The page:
The planet Fungii 7 contains lots of barrels of plutonium, and it's your job to guard them. However, the green alien Kermatoids are intent on getting their hands on it and have launched an invasion. You must shoot them and prevent them from stealing the barrels – once they've got them, it's too late! If all 27 barrels are stolen, then the game is over. There are three screens, and while you're guarding one screen, the Kermatoids are taking advantage on the other two, so it's quite difficult, although you have a radar to show you where the aliens are. Basically, it's a mediocre space shoot-'em-up which won't interest you for long, although the graphics are brilliant and the Kermatoids are quite cute!

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Screenshot of Spirits

Spirits

(Topo Soft, 1987)

Reviewed by Robert Small

There's a really nice touch at the beginning of Spirits where the credits fade in just like you're about to start watching a film. There's some nice music as well. Then the game begins and you notice colour clash and slowdown – never mind. The game at least has a unique concept of splitting the screen in two, which allows you to see the location of the items you need to obtain in this arcade adventure. The graphics are nicely drawn but the gameplay is only accompanied by the slightest of sound effects. There are quite a few arcade adventures on the CPC, to say the least, and this is a solid example.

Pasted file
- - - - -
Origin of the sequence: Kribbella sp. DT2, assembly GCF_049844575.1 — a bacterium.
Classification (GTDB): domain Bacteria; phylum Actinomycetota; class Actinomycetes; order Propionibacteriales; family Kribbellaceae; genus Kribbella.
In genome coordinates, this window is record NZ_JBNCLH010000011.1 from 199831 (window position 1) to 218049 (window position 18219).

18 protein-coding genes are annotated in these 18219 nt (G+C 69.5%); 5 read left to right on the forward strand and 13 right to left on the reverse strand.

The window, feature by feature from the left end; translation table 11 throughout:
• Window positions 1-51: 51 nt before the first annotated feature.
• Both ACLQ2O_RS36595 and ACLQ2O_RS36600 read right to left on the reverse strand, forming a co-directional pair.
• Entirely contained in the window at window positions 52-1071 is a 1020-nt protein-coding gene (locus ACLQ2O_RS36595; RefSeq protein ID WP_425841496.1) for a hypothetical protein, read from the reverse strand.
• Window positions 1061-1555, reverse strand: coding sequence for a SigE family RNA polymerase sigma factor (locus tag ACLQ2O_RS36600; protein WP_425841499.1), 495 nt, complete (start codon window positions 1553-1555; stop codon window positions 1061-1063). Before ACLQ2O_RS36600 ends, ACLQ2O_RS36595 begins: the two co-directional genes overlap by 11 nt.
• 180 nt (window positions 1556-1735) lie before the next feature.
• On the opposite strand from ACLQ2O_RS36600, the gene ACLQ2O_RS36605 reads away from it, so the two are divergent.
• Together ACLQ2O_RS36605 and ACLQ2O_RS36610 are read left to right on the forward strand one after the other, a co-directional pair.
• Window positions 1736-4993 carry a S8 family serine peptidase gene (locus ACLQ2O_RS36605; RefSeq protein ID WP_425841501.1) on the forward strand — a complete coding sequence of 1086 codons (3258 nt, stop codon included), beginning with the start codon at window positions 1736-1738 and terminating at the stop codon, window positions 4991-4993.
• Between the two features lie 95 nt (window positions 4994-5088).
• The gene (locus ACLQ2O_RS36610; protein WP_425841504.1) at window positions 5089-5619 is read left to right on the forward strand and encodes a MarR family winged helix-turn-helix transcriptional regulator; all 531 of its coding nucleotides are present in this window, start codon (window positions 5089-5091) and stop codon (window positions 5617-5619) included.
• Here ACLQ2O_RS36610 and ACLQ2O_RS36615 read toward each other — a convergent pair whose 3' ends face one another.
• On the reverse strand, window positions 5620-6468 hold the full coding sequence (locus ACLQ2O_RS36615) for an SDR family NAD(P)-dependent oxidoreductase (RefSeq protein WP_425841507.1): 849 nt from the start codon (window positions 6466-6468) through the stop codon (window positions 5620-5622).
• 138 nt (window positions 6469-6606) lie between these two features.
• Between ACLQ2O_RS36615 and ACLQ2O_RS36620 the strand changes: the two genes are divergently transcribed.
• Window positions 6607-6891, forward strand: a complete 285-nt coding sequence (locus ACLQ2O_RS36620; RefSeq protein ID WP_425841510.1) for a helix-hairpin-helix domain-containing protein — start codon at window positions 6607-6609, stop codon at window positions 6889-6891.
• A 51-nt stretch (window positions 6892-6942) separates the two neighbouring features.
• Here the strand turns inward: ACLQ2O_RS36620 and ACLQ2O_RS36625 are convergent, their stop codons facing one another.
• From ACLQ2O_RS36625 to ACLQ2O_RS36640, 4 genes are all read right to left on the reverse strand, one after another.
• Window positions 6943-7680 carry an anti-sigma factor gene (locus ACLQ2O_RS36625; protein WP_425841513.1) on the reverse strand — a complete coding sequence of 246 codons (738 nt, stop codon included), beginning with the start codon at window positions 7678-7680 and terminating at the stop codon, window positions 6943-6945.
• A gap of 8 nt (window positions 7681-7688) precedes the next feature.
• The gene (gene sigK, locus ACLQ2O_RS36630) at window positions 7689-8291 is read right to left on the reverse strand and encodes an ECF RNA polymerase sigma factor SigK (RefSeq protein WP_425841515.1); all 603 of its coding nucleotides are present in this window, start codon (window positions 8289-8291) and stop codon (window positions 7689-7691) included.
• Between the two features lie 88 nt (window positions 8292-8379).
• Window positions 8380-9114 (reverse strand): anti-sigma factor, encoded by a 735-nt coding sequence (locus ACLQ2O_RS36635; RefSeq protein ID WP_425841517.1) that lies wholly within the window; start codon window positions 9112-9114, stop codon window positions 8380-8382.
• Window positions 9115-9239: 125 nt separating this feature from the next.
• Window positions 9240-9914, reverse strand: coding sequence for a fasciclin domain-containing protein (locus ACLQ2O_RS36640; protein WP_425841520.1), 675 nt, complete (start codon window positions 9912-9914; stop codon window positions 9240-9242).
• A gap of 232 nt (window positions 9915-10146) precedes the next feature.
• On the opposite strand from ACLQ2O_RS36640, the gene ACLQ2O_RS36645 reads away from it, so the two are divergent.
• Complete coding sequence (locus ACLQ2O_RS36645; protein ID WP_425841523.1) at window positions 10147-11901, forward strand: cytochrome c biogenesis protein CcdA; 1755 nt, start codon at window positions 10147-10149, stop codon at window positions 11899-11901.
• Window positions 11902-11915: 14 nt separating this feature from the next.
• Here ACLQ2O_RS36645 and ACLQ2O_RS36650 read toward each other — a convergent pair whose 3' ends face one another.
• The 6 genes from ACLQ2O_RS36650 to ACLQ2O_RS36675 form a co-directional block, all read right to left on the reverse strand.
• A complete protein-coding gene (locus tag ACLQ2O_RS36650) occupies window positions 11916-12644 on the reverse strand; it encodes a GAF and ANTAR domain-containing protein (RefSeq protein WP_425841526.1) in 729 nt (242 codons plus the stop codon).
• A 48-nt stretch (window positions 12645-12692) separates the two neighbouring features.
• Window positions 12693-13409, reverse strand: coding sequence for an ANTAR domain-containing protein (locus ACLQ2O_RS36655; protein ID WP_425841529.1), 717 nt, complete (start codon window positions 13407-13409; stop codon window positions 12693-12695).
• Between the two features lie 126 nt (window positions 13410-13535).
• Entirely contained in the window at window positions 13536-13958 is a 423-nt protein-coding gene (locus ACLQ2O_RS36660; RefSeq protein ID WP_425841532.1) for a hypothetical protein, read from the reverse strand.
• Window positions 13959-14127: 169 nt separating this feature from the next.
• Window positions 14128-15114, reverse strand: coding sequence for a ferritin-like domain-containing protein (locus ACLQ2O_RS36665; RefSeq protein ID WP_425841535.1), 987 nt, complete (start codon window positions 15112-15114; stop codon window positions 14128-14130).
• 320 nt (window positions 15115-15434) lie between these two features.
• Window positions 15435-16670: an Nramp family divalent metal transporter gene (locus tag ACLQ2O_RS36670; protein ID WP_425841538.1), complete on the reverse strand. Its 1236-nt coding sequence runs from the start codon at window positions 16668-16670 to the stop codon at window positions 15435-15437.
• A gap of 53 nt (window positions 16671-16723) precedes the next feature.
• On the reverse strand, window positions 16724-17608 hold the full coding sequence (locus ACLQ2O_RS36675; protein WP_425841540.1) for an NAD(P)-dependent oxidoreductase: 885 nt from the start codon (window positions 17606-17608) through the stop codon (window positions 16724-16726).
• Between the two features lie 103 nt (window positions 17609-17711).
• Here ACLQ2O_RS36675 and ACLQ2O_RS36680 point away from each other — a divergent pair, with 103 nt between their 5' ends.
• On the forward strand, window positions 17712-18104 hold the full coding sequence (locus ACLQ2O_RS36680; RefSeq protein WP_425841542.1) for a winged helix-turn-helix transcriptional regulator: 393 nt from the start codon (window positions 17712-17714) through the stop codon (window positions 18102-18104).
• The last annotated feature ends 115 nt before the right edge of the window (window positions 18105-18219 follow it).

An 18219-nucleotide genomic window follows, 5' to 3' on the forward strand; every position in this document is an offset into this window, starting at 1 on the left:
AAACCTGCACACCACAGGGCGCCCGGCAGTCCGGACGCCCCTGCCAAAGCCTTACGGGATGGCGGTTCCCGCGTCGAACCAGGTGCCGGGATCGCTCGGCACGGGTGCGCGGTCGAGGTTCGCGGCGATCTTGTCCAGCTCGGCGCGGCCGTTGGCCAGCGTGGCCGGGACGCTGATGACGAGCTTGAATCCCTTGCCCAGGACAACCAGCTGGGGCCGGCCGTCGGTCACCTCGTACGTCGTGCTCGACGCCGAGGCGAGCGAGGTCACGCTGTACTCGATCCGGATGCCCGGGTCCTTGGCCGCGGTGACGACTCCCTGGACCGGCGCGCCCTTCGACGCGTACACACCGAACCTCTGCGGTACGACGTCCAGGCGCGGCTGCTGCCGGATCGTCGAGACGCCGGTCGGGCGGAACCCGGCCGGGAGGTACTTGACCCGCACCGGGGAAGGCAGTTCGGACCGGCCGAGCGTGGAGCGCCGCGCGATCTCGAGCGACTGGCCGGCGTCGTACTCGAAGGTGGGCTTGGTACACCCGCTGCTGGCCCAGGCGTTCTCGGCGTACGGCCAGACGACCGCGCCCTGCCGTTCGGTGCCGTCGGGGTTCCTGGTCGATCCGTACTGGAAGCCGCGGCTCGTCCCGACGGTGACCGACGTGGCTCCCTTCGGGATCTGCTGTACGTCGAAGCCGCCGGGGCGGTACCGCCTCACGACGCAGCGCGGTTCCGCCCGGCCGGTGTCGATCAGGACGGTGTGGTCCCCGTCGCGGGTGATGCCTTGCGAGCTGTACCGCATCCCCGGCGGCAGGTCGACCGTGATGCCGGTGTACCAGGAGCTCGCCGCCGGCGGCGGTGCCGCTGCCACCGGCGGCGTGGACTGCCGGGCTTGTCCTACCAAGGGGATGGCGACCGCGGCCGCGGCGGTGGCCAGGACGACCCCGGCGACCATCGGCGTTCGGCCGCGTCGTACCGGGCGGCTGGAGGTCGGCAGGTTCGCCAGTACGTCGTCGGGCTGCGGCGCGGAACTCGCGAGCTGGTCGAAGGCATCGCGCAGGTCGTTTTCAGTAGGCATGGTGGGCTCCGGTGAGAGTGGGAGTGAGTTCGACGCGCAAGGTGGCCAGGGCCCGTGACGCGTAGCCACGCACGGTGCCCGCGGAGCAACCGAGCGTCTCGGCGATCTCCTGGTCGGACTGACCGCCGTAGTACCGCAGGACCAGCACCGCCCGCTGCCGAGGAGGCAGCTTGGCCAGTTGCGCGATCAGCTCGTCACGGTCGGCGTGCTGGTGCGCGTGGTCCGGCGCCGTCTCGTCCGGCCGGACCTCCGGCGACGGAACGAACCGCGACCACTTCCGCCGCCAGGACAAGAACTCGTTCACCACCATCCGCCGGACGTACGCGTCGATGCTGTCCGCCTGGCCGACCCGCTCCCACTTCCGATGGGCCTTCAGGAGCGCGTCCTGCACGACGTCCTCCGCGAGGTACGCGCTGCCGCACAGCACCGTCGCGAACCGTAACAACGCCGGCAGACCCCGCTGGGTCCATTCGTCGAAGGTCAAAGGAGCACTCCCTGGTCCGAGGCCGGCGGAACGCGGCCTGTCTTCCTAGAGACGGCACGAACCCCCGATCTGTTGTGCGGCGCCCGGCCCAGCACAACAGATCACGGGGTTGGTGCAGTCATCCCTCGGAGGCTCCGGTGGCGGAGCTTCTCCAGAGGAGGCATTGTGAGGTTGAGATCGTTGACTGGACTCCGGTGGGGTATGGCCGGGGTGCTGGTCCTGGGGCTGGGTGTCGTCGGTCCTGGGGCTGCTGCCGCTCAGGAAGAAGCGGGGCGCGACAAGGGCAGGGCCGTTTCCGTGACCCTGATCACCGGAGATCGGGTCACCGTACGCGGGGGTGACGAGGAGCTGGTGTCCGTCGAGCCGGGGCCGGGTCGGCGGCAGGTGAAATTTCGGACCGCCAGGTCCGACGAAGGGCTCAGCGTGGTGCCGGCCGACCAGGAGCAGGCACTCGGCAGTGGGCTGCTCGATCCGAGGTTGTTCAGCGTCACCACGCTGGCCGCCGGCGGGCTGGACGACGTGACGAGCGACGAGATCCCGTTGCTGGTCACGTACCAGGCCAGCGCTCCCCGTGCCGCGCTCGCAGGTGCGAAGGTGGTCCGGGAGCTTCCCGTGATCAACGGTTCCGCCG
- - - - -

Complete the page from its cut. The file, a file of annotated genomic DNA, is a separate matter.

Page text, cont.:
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Screenshot of Spitfire

Spitfire

(Encore, 1989)

Take to the skies in a Spitfire fighter plane and shoot down as many German Me 109 and Ju 88 planes and destroy as many of their bases as you can. A display at the bottom of the screen warns you of incoming enemy planes, and then you can engage in a dogfight with them, manoeuvring your Spitfire and weaving around the screen in order to take it down. Your plane isn't armed with bombs, so enemy bases and ships need to be destroyed by swooping downwards and firing your guns continuously while trying not to crash. First impressions are good; the graphics are average but your Spitfire is well animated, and the sound of gunfire is fairly realistic. However, there isn't much variety and there are no real goals to achieve, and it soon becomes repetitive.